Canada’s most-populous province has linked up with neighbouring Quebec and California to form North America’s largest carbon market and keep a lid on rising GHG emissions. Ontario’s new cap-and-trade programme, due to start in 2017, will raise $1.4bn (or CAD 1.9bn) a year and cover approximately 82 percent of the province’s emissions.
The aim is to slash GHG emissions by 15 percent below 1990 levels by 2020 and 37 percent by 2030
The aim is to slash GHG emissions by 15 percent below 1990 levels by 2020 and 37 percent by 2030. “Ontario is investing in the global low-carbon economy”, said Quebec’s Finance Minister Charles Sousa in his budget speech. “Cap and trade will create an even more dynamic and innovative and business environment [sic].”
The scheme will generate approximately CAD 18 per tonne of carbon, with the proceeds going to energy efficiency schemes, public transport and clean technology projects. Having already ploughed CAD 325m of government money into sustainability initiatives this year, policymakers are looking to speed the transition to a low-carbon economy and make good on their years-long commitment to carbon pricing.
The province signed off on the Western Climate Initiative as far back as 2008, alongside British Columbia, California and Quebec. The latter two have created a joint cap-and-trade system and BC implemented a carbon tax.
Ontario’s decision to follow suit has therefore been a long time coming, and while many have expressed their frustration at the slow rate of change, the public is at odds over the decision to implement a carbon-pricing scheme. When asked about the cap-and-trade system, 59 percent of respondents told Forum Research they disapproved and only 22 percent approved. Others believe the price is not high enough to make a measurable difference.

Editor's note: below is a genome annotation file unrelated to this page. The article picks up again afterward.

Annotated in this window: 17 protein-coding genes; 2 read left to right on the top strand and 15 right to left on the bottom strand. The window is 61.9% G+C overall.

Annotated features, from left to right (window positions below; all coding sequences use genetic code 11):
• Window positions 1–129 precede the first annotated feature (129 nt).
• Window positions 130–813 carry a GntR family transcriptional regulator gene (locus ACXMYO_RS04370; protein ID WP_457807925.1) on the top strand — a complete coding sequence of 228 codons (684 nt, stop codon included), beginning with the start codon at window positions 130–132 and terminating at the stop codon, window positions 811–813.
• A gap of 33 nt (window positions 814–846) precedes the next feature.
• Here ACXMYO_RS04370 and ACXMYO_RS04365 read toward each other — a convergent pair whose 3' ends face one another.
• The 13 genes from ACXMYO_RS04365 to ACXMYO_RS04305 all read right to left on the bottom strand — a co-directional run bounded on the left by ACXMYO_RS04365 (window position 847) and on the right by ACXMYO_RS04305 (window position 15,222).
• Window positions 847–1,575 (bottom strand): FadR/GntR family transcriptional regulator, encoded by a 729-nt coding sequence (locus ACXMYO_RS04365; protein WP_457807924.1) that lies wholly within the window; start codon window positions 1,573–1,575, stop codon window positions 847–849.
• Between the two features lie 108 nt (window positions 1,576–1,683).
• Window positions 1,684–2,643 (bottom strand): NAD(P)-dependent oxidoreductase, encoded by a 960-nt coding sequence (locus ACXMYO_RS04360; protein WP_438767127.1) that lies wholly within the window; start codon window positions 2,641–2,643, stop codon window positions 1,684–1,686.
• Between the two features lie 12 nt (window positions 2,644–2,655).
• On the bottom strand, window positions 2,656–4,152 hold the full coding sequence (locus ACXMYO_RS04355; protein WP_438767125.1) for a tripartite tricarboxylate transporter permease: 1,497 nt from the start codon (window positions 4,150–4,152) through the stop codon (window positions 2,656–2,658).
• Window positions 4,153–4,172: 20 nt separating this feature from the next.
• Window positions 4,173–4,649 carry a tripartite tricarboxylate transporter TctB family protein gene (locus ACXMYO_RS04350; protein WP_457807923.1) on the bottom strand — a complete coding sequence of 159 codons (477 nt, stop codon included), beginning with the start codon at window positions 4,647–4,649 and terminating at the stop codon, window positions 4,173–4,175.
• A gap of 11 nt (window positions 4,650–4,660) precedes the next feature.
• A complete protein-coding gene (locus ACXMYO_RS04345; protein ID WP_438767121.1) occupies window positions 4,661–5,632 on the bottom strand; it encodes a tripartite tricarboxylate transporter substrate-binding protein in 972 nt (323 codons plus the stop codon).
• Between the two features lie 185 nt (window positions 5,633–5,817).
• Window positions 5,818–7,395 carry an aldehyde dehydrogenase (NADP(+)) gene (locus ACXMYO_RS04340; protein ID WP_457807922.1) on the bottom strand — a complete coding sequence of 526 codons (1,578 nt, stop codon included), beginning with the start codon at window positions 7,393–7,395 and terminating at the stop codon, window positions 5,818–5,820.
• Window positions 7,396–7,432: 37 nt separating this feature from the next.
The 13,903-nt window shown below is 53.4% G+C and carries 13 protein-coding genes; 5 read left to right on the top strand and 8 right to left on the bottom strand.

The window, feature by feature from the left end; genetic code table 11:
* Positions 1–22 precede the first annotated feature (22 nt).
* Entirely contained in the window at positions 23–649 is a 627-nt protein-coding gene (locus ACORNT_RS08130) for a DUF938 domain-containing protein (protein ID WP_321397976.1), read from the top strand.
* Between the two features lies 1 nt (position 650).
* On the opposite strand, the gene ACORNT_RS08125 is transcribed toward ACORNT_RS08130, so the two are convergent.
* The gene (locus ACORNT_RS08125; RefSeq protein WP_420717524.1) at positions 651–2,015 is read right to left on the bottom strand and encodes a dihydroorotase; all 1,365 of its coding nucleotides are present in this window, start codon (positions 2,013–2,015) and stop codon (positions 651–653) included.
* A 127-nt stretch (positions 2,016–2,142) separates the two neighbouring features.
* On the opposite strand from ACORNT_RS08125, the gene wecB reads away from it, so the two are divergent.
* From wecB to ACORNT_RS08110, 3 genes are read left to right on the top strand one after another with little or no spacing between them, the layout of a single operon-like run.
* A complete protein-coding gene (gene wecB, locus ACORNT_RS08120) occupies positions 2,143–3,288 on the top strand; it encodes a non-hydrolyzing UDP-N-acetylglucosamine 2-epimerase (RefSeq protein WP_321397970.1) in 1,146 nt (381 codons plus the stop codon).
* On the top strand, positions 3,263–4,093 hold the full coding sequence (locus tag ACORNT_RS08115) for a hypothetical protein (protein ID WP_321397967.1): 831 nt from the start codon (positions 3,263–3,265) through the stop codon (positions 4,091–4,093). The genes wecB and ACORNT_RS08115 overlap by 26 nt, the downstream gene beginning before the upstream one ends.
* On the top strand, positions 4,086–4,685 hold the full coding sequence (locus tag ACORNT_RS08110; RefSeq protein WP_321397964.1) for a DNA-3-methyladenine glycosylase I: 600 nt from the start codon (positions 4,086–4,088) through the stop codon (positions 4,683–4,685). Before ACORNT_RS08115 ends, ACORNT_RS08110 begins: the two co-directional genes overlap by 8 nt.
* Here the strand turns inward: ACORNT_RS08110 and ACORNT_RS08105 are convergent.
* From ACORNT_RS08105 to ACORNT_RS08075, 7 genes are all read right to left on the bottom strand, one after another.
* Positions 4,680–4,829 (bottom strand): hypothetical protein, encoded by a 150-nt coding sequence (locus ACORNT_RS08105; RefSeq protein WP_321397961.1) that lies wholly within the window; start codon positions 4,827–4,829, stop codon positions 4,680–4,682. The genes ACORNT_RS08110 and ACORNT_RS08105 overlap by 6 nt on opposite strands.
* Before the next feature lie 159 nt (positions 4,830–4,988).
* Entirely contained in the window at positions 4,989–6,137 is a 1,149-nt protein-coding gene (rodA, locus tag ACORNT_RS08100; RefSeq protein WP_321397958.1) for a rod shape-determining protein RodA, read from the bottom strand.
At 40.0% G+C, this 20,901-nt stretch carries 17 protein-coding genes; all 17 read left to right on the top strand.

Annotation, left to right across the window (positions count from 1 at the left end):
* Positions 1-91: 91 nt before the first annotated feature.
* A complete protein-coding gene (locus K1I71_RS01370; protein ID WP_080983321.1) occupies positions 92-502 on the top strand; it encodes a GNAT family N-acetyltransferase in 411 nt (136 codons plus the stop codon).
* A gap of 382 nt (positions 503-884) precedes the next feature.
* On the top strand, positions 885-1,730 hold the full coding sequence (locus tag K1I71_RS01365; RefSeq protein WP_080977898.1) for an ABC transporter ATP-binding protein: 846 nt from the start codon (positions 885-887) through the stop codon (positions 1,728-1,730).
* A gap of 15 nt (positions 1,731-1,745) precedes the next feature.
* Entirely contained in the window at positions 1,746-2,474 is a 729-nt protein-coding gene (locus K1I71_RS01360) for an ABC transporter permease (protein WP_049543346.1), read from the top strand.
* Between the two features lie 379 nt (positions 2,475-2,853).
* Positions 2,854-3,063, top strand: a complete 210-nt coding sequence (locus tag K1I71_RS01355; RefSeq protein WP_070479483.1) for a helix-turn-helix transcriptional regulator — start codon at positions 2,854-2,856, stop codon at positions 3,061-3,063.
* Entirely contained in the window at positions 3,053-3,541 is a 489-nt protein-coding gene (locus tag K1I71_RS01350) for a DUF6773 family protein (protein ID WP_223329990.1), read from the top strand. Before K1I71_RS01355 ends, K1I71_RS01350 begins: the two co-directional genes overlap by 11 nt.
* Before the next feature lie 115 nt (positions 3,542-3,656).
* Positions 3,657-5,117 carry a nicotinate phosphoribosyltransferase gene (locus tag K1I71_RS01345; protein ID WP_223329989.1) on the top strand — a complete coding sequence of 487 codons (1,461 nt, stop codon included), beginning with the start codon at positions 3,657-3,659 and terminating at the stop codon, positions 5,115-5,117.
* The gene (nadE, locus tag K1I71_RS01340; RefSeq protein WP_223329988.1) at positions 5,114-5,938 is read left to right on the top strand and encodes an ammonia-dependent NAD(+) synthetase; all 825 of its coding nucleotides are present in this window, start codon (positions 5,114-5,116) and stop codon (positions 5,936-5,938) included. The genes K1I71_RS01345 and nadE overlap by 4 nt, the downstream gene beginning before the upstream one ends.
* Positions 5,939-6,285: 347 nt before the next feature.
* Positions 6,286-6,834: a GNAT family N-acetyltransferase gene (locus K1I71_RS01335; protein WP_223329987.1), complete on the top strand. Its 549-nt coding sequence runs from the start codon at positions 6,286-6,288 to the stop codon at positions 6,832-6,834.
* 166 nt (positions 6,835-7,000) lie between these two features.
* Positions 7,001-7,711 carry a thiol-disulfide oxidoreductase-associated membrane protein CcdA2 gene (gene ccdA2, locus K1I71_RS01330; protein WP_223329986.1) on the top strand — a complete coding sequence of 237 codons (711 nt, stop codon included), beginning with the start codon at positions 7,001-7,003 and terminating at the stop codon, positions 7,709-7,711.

Speaking to CBC News about the government’s 2016 budget, Premier of Ontario Kathleen Wynne said: “We’re trying to find that sweet spot because there is another chorus of voices who say we shouldn’t be doing this at all, it’s hard on businesses. We know we have to tackle climate change, there is no doubt about that… We’re bringing in a system that’s consistent with what’s happening in Quebec, California [and] Manitoba.”
Look out for a special feature on corporate carbon pricing online and in the next issue of The New Economy